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A little less conversation, a little more action

The Cranfield University 2017 National Manufacturing Debate covered leadership challenges as well as skills shortages and the future investment in the skills required for British industry to prosper.

Frighteningly, Dr Rajkumar Roy highlighted that management skills across the SME sector have not really changed over the last 10 years and that all the attempts to address this have failed. Not only does the sector need to think about how to address these challenges, there is an ongoing growing gap in the new skills required over the next 10-20 years, which seems to only be getting worse. Allan Cook CBE, Chairman of Atkins, said that we need to give students a reason to become Chartered Engineers - mirroring what I had said in my recent blog - and that we need to find a way to connect with SME leaders.  

It was mentioned that even if all the students in the system chose STEM subjects over the next few years, there would still be a significant skills gap. The challenge is much bigger than new people joining the work force. Neil Carberry of the CBI highlighted it is about the reskilling and retraining of the existing workforce, not just influencing students in schools. In my recent survey on what poses a greater risk to UK manufacturing and engineering businesses, an astonishing 94% of my network believe that an ageing workforce was a bigger threat than Brexit.  

There was concern around the use of the apprenticeship levy and the fact it should only be used in the areas where there are skills gaps. Dr Rajkumar Roy discussed the need for universities to be more involved with their local communities and get better at working with industry, government and schools. It was suggested that the whole process should be institutionalised.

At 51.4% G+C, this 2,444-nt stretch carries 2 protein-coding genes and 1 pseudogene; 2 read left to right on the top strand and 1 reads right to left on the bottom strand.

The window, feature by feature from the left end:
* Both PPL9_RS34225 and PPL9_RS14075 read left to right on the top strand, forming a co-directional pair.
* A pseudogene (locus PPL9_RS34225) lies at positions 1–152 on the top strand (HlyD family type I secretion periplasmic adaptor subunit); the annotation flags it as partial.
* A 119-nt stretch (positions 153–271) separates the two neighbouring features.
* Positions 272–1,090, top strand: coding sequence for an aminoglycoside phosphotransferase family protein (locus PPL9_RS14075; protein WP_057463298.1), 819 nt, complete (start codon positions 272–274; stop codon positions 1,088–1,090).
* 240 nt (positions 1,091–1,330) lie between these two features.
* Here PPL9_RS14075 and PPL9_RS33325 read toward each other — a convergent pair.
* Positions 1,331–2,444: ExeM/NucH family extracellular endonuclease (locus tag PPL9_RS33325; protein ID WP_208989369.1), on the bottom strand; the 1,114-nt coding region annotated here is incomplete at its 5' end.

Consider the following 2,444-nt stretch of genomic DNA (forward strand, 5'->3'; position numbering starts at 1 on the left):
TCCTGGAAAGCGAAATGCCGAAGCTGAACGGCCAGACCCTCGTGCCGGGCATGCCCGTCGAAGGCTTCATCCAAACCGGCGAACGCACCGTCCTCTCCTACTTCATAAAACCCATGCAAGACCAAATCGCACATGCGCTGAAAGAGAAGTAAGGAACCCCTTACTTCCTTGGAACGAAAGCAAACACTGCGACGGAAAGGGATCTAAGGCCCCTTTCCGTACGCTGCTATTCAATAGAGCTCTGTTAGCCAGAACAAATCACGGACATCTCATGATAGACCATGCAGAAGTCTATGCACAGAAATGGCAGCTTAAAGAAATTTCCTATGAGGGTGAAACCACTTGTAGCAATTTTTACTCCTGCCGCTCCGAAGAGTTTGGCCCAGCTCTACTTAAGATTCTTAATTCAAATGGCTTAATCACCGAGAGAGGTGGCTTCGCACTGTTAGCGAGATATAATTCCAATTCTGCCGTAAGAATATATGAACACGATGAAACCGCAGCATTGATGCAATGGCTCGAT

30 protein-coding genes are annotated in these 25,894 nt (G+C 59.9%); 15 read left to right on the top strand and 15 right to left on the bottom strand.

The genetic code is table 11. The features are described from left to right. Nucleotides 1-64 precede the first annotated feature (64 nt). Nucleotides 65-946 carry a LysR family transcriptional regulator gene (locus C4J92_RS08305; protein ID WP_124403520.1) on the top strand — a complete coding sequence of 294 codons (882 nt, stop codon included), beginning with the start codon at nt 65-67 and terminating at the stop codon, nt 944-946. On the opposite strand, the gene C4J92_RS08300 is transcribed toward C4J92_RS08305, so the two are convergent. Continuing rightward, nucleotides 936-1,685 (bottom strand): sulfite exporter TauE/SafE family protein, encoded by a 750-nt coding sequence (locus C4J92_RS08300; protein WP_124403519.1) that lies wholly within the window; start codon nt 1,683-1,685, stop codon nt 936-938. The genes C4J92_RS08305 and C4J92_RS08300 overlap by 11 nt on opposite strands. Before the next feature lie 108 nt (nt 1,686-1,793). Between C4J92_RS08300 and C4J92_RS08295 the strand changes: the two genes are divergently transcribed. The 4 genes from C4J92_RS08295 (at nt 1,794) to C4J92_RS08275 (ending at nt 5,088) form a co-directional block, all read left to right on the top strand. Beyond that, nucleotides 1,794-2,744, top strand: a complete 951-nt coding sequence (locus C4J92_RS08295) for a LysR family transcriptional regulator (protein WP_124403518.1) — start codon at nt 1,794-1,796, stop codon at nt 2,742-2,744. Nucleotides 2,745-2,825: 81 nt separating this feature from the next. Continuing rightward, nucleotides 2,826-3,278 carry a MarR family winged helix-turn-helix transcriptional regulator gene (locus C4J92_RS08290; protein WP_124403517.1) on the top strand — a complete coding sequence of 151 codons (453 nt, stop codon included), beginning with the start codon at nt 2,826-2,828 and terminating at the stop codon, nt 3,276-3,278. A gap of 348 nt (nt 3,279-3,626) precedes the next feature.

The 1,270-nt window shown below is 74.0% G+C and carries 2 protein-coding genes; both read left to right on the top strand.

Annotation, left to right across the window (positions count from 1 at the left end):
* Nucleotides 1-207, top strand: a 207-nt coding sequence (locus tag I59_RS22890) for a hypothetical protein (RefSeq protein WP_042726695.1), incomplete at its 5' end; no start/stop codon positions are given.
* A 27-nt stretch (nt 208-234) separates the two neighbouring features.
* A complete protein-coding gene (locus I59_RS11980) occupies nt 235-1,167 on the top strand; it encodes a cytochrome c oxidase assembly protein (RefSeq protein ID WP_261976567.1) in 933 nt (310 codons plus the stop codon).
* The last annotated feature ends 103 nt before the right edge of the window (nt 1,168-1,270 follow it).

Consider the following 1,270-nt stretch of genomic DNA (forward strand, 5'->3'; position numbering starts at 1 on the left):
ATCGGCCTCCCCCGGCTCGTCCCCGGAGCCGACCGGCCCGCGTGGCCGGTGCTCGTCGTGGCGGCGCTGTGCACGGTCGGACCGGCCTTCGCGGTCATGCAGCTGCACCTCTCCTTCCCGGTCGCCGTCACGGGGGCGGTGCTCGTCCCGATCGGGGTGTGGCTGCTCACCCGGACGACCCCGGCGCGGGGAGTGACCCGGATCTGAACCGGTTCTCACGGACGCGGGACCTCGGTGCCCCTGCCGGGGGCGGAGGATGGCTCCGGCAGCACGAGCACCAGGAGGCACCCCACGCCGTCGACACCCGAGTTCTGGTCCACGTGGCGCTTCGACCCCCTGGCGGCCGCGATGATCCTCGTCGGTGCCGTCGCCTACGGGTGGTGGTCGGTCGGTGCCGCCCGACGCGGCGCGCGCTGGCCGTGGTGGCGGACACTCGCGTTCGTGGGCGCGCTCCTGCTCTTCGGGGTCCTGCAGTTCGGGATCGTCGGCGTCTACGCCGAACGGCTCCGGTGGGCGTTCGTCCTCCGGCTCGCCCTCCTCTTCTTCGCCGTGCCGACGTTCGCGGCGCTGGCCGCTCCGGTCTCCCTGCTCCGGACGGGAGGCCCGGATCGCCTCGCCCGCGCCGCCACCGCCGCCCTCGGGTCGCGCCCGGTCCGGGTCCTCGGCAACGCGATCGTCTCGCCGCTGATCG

Below are two slides from Dr Rajkumar Roy's presentation:


Nothing new so far, right? We have heard this before. 

There is certainly a great degree of self-awareness about the UK’s strengths and weaknesses. It was recognised that the UK is great at innovation and has a world class R&D capability, but it seems to lack the ability to commercialise and grow these great innovations into profitable sizeable businesses. 

I started providing interim management services to the manufacturing and engineering sectors back in 2012 and I have witnessed many discussions about the skills shortage and other challenges that UK industry is facing. What I haven’t heard is a discussion around  what the industry and government are doing to rectify this issue.

I was fascinated to finally hear a great example of a business taking matters in to their own hands and taking a slightly different approach to their skills shortages.

Mary Brady, VP and General Manager of Coty Manufacturing, presented some of the activities they are doing to help increase the flow of talent into her business.

Mary highlighted that there are 180,000 UCAS students that do not get their grades, and that this is a huge missed opportunity of potential talent. Mary and her team have purposefully sought out Gap Year students and offered them internships for the last four years. Students have benefited from working with experienced engineers, who have in turn been introduced to the many new technologies that younger people are exposed to. Reverse mentoring has become commonplace within Coty UK and has benefited all involved. Not only have the operational KPI’s improved within their manufacturing facility, but so has the capability of the existing work force, particularly around new technologies. In my opinion these are the types of stories we need to be shouting about. 

A gentleman who runs an industrial business in the West Midlands said he has never had skills issues because he hires adults and invests the time in retraining them, thus building a loyal workforce with the skills his business requires. 

I could continue listing the many discussions that took place throughout the course of the day, but I fear I will bore you with what you already know.

Instead I want to ask you if you have witnessed or worked in any businesses that are particularly good at building talent pipelines for the future. I feel we have far more to gain if we can share the success stories as the ones mentioned above. Please share your comments below.  


Claire Lauder is the Director of Manufacturing & Engineering

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